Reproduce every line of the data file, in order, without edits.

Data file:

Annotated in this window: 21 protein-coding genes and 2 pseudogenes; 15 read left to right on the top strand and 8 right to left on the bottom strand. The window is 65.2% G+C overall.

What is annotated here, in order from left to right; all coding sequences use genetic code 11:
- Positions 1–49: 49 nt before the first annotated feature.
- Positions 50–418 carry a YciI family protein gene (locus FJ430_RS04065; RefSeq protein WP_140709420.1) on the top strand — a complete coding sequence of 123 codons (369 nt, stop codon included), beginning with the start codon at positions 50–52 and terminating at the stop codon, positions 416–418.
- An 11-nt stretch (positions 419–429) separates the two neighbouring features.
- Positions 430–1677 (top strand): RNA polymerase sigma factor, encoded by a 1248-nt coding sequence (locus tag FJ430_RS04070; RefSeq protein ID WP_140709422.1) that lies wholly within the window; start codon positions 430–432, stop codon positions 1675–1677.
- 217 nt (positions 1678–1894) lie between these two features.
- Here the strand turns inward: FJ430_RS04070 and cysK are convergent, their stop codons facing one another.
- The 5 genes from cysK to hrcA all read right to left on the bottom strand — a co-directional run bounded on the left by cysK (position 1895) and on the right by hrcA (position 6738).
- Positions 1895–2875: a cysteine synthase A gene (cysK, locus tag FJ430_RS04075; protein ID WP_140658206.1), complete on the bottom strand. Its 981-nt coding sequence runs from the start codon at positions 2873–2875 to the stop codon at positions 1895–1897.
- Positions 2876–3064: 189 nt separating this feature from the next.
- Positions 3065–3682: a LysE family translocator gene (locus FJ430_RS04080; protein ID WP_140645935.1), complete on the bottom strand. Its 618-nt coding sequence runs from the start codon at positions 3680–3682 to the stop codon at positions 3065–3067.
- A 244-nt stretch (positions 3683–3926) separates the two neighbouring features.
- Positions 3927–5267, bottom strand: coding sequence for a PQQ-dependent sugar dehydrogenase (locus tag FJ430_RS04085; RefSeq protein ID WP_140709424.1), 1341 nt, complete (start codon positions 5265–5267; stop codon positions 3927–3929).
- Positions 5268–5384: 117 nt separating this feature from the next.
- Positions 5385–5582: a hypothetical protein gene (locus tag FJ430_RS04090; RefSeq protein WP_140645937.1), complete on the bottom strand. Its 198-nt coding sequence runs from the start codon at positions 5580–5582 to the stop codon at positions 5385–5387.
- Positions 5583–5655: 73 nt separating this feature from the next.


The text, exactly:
Annotated in this window: 21 protein-coding genes and 2 pseudogenes; 15 read left to right on the top strand and 8 right to left on the bottom strand. The window is 65.2% G+C overall.

What is annotated here, in order from left to right; all coding sequences use genetic code 11:
- Positions 1–49: 49 nt before the first annotated feature.
- Positions 50–418 carry a YciI family protein gene (locus FJ430_RS04065; RefSeq protein WP_140709420.1) on the top strand — a complete coding sequence of 123 codons (369 nt, stop codon included), beginning with the start codon at positions 50–52 and terminating at the stop codon, positions 416–418.
- An 11-nt stretch (positions 419–429) separates the two neighbouring features.
- Positions 430–1677 (top strand): RNA polymerase sigma factor, encoded by a 1248-nt coding sequence (locus tag FJ430_RS04070; RefSeq protein ID WP_140709422.1) that lies wholly within the window; start codon positions 430–432, stop codon positions 1675–1677.
- 217 nt (positions 1678–1894) lie between these two features.
- Here the strand turns inward: FJ430_RS04070 and cysK are convergent, their stop codons facing one another.
- The 5 genes from cysK to hrcA all read right to left on the bottom strand — a co-directional run bounded on the left by cysK (position 1895) and on the right by hrcA (position 6738).
- Positions 1895–2875: a cysteine synthase A gene (cysK, locus tag FJ430_RS04075; protein ID WP_140658206.1), complete on the bottom strand. Its 981-nt coding sequence runs from the start codon at positions 2873–2875 to the stop codon at positions 1895–1897.
- Positions 2876–3064: 189 nt separating this feature from the next.
- Positions 3065–3682: a LysE family translocator gene (locus FJ430_RS04080; protein ID WP_140645935.1), complete on the bottom strand. Its 618-nt coding sequence runs from the start codon at positions 3680–3682 to the stop codon at positions 3065–3067.
- A 244-nt stretch (positions 3683–3926) separates the two neighbouring features.
- Positions 3927–5267, bottom strand: coding sequence for a PQQ-dependent sugar dehydrogenase (locus tag FJ430_RS04085; RefSeq protein ID WP_140709424.1), 1341 nt, complete (start codon positions 5265–5267; stop codon positions 3927–3929).
- Positions 5268–5384: 117 nt separating this feature from the next.
- Positions 5385–5582: a hypothetical protein gene (locus tag FJ430_RS04090; RefSeq protein WP_140645937.1), complete on the bottom strand. Its 198-nt coding sequence runs from the start codon at positions 5580–5582 to the stop codon at positions 5385–5387.
- Positions 5583–5655: 73 nt separating this feature from the next.